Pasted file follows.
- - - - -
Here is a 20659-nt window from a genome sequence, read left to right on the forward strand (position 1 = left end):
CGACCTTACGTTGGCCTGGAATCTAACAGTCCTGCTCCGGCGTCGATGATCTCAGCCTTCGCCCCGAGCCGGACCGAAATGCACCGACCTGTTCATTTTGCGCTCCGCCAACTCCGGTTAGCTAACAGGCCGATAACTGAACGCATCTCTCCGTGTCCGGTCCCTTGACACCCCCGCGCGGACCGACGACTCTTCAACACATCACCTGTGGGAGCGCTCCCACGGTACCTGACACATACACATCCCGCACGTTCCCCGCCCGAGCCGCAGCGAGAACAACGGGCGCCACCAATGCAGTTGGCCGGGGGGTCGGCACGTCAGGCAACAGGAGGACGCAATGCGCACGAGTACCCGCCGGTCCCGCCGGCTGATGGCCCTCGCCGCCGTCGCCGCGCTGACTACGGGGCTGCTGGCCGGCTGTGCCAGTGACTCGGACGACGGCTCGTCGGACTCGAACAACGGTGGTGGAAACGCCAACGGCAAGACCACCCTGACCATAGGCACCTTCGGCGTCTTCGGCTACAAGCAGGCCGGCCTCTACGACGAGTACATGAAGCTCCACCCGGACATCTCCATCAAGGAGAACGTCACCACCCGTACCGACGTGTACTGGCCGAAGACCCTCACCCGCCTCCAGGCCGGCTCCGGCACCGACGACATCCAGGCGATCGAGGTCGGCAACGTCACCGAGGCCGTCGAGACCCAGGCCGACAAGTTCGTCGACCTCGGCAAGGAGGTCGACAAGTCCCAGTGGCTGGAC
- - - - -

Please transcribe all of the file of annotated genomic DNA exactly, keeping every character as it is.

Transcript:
Here is a 20659-nt window from a genome sequence, read left to right on the forward strand (position 1 = left end):
CGACCTTACGTTGGCCTGGAATCTAACAGTCCTGCTCCGGCGTCGATGATCTCAGCCTTCGCCCCGAGCCGGACCGAAATGCACCGACCTGTTCATTTTGCGCTCCGCCAACTCCGGTTAGCTAACAGGCCGATAACTGAACGCATCTCTCCGTGTCCGGTCCCTTGACACCCCCGCGCGGACCGACGACTCTTCAACACATCACCTGTGGGAGCGCTCCCACGGTACCTGACACATACACATCCCGCACGTTCCCCGCCCGAGCCGCAGCGAGAACAACGGGCGCCACCAATGCAGTTGGCCGGGGGGTCGGCACGTCAGGCAACAGGAGGACGCAATGCGCACGAGTACCCGCCGGTCCCGCCGGCTGATGGCCCTCGCCGCCGTCGCCGCGCTGACTACGGGGCTGCTGGCCGGCTGTGCCAGTGACTCGGACGACGGCTCGTCGGACTCGAACAACGGTGGTGGAAACGCCAACGGCAAGACCACCCTGACCATAGGCACCTTCGGCGTCTTCGGCTACAAGCAGGCCGGCCTCTACGACGAGTACATGAAGCTCCACCCGGACATCTCCATCAAGGAGAACGTCACCACCCGTACCGACGTGTACTGGCCGAAGACCCTCACCCGCCTCCAGGCCGGCTCCGGCACCGACGACATCCAGGCGATCGAGGTCGGCAACGTCACCGAGGCCGTCGAGACCCAGGCCGACAAGTTCGTCGACCTCGGCAAGGAGGTCGACAAGTCCCAGTGGCTGGAC